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Those of you who drop into Adam‘s Bagging Area will have read his glowing take on the Pet Shop Boys performance at the Manchester Arena when they played there in late May.

He’s not alone in praising the show, with just about every reviewer rushing to give it five stars, whether it was the set they had seen in Manchester, London, Cardiff, Bournemouth, Newcastle, Birmingham, Glasgow or Hull.

I’m not going to waste your time by repeating what everyone else has said suffice to add that the Glasgow gig was jaw-dropping in many places. They are at Glastonbury this coming weekend, and while the festival goers are unlikely to get the full two-hour extravaganza, they will not be cheated as the set will no doubt be drawn entirely from the songs they aired during the recent sojourn around the UK.

Can You Forgive Her?
Opportunities (Let's Make Lots of Money)
Where the Streets Have No Name (I Can't Take My Eyes Off You)
I Don't Know What You Want But I Can't Give It Any More
So Hard
Left to My Own Devices
Single-Bilingual / Se a vida é (That's the Way Life Is)
Domino Dancing
Monkey Business
New York City Boy
You Only Tell Me You Love Me When You're Drunk
Love Comes Quickly
Losing My Mind
You Were Always on My Mind
What Have I Done to Deserve This?
It's Alright
Go West
It's a Sin
West End Girls
Being Boring.

Far too many highlights to mention, but if forced to choose just the one, it would be Left To My Own Devices, which really came into its own when blasted out at full volume in front of 12,000 ecstatic fans who had waited two years for a great night out – the tour had originally been scheduled for Spring 2020.  Neil and Chris stuck to the 7″ version that went to #4 in the singles chart at the end of 1988.  I’d have loved it if they had treated us to this take on things:-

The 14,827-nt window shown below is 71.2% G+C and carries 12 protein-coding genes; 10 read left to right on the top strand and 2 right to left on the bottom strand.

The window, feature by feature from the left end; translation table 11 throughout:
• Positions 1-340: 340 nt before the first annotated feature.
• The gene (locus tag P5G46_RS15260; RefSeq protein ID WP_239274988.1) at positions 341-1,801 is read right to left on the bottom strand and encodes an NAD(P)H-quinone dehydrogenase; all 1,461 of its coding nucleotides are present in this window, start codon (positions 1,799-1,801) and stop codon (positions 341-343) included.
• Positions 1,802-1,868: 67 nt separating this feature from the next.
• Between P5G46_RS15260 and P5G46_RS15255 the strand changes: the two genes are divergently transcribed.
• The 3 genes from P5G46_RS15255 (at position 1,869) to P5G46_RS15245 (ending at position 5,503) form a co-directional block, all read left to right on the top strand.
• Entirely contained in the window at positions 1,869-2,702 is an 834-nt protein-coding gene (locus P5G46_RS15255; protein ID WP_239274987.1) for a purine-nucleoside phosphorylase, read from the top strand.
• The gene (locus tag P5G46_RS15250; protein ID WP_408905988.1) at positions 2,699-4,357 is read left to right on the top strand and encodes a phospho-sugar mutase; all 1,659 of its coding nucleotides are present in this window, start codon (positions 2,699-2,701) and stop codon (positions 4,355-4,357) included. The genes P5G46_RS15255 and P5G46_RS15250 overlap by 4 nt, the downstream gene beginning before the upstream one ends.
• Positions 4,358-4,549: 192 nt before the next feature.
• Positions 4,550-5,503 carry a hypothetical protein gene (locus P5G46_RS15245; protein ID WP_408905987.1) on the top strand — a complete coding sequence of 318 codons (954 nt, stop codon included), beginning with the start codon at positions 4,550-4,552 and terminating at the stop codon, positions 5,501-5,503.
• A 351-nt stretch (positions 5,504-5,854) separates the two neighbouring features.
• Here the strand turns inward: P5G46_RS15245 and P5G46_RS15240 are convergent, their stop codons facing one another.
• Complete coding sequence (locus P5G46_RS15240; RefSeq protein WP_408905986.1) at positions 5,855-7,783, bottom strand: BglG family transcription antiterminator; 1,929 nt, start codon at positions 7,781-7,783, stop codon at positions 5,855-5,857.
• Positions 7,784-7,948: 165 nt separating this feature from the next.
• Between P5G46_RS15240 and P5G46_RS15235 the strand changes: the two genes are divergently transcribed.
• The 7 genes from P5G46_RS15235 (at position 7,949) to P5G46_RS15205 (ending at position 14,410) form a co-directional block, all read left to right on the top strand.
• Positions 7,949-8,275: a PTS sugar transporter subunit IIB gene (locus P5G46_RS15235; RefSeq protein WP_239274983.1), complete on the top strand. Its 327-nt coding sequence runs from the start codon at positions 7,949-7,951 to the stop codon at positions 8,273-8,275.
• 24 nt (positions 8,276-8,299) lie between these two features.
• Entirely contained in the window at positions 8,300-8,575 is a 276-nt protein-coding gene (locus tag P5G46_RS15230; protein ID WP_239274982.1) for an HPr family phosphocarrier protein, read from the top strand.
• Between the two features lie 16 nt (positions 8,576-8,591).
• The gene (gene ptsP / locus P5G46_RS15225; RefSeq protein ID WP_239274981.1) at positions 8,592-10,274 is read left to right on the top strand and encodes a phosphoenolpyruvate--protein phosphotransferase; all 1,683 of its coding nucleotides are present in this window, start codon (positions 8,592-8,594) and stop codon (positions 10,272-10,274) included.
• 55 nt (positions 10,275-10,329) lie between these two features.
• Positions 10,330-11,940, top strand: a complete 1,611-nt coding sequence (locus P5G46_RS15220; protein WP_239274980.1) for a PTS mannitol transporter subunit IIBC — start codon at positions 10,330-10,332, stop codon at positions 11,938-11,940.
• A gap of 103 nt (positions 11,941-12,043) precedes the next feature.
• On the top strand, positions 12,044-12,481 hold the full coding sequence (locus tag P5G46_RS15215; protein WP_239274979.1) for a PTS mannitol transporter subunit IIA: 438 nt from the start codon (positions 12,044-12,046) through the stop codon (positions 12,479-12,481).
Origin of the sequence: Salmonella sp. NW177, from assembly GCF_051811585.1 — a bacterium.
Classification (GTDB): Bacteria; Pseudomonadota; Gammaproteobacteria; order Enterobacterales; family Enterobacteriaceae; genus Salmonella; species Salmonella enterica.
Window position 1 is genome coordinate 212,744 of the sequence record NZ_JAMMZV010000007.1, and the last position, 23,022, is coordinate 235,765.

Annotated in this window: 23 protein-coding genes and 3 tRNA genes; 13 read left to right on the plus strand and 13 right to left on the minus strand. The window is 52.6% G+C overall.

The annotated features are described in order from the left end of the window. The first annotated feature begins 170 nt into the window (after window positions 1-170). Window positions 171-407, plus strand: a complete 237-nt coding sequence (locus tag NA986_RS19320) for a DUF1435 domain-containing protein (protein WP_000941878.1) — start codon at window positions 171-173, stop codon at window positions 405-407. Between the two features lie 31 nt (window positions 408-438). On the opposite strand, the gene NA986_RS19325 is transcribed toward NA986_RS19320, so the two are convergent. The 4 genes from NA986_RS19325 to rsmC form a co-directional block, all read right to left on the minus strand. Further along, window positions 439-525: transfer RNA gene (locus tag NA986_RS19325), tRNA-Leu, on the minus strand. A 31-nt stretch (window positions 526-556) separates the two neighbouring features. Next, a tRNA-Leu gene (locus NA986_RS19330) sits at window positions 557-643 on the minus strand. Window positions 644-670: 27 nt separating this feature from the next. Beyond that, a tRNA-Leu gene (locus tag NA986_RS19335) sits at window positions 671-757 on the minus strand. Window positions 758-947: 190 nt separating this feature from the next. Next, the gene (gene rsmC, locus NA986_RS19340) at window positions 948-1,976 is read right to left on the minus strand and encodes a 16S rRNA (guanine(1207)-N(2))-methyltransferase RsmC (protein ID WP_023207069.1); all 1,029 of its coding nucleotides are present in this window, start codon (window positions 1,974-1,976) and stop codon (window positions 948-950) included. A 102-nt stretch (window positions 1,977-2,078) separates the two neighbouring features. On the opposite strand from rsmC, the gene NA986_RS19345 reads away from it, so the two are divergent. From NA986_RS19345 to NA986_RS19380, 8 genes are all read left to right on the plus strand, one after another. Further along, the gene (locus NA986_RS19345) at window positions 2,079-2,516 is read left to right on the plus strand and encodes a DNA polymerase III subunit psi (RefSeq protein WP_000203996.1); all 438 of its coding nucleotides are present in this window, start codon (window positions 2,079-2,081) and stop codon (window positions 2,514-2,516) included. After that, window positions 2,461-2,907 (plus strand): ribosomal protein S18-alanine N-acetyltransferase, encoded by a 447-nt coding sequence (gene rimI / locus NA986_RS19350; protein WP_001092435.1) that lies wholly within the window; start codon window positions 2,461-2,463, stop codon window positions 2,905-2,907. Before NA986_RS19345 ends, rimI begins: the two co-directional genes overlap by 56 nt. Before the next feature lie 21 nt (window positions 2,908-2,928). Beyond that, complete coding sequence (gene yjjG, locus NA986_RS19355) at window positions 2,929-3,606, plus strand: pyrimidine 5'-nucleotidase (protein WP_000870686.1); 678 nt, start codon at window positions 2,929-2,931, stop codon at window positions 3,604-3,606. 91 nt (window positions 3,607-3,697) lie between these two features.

mp3 : Pet Shop Boys – Left To My Own Devices (Disco Mix)

Eleven plus minutes worth.  As made available on the 12″ version of the single.  It’s one I’ve long been on the hunt for a good quality copy at a reasonable price, but no joy.



Album: Introspective – Pet Shop Boys
Review: Los Angeles Times, 13 November 1988
Author: Dennis Hunt

Dancing and Thinking

Britain’s Pet Shop Boys specialize in dark, brooding dance music – thinking man’s dance music, if you will. They give you strong rhythms but scuttle the usual fun-fun-fun frothiness in favor of moody, cynical lyrics. None of that “dance with me, baby” nonsense for these guys.

“Introspective” is the duo’s best work yet and quite possibly the dance music album of the year. As usual, Neil Tennant and Chris Lowe manage to stretch the limits of dance music without tampering with its essential funkiness.

The Pet Shop Boys have a very British approach to dance music, merging European techno-pop with American soul rhythms. This high-tech sound is personalized with Tenant’s echo-chamberized vocals that come across as a dispassionate drone, a ghostly monotone that sometimes sounds like a voice from the dead that contrasts the sunny rhythms.

The six cuts on “Introspective” are just the way the dance-music crowd likes them: long (the shortest is 6:15 minutes) and souped up with clever symphonic touches, underscoring a passion for remixing. The most remarkable song in this collection is “I Want a Dog” – an eerie ode to canine companionship. Only this dynamic duo could turn such a mundane subject into a dynamite dance tune.